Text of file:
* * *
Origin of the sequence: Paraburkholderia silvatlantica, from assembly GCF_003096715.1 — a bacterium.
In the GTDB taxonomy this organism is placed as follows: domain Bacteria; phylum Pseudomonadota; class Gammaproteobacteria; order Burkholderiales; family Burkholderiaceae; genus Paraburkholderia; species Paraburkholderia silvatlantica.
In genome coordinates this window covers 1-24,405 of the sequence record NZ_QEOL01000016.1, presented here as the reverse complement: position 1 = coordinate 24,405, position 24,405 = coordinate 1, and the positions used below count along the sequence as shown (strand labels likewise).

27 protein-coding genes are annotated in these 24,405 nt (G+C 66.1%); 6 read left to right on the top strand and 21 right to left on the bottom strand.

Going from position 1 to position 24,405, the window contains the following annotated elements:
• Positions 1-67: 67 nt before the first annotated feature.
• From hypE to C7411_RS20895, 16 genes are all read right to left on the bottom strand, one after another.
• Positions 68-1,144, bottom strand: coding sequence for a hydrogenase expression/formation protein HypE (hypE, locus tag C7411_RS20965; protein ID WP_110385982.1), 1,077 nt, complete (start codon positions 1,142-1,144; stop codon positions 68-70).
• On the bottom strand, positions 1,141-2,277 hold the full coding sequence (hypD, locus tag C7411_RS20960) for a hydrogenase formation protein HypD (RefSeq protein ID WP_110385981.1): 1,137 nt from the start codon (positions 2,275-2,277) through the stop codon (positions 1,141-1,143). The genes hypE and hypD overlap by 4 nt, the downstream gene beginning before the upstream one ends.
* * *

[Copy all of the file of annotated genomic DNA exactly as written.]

Origin of the sequence: Paraburkholderia silvatlantica, from assembly GCF_003096715.1 — a bacterium.
In the GTDB taxonomy this organism is placed as follows: domain Bacteria; phylum Pseudomonadota; class Gammaproteobacteria; order Burkholderiales; family Burkholderiaceae; genus Paraburkholderia; species Paraburkholderia silvatlantica.
In genome coordinates this window covers 1-24,405 of the sequence record NZ_QEOL01000016.1, presented here as the reverse complement: position 1 = coordinate 24,405, position 24,405 = coordinate 1, and the positions used below count along the sequence as shown (strand labels likewise).

27 protein-coding genes are annotated in these 24,405 nt (G+C 66.1%); 6 read left to right on the top strand and 21 right to left on the bottom strand.

Going from position 1 to position 24,405, the window contains the following annotated elements:
• Positions 1-67: 67 nt before the first annotated feature.
• From hypE to C7411_RS20895, 16 genes are all read right to left on the bottom strand, one after another.
• Positions 68-1,144, bottom strand: coding sequence for a hydrogenase expression/formation protein HypE (hypE, locus tag C7411_RS20965; protein ID WP_110385982.1), 1,077 nt, complete (start codon positions 1,142-1,144; stop codon positions 68-70).
• On the bottom strand, positions 1,141-2,277 hold the full coding sequence (hypD, locus tag C7411_RS20960) for a hydrogenase formation protein HypD (RefSeq protein ID WP_110385981.1): 1,137 nt from the start codon (positions 2,275-2,277) through the stop codon (positions 1,141-1,143). The genes hypE and hypD overlap by 4 nt, the downstream gene beginning before the upstream one ends.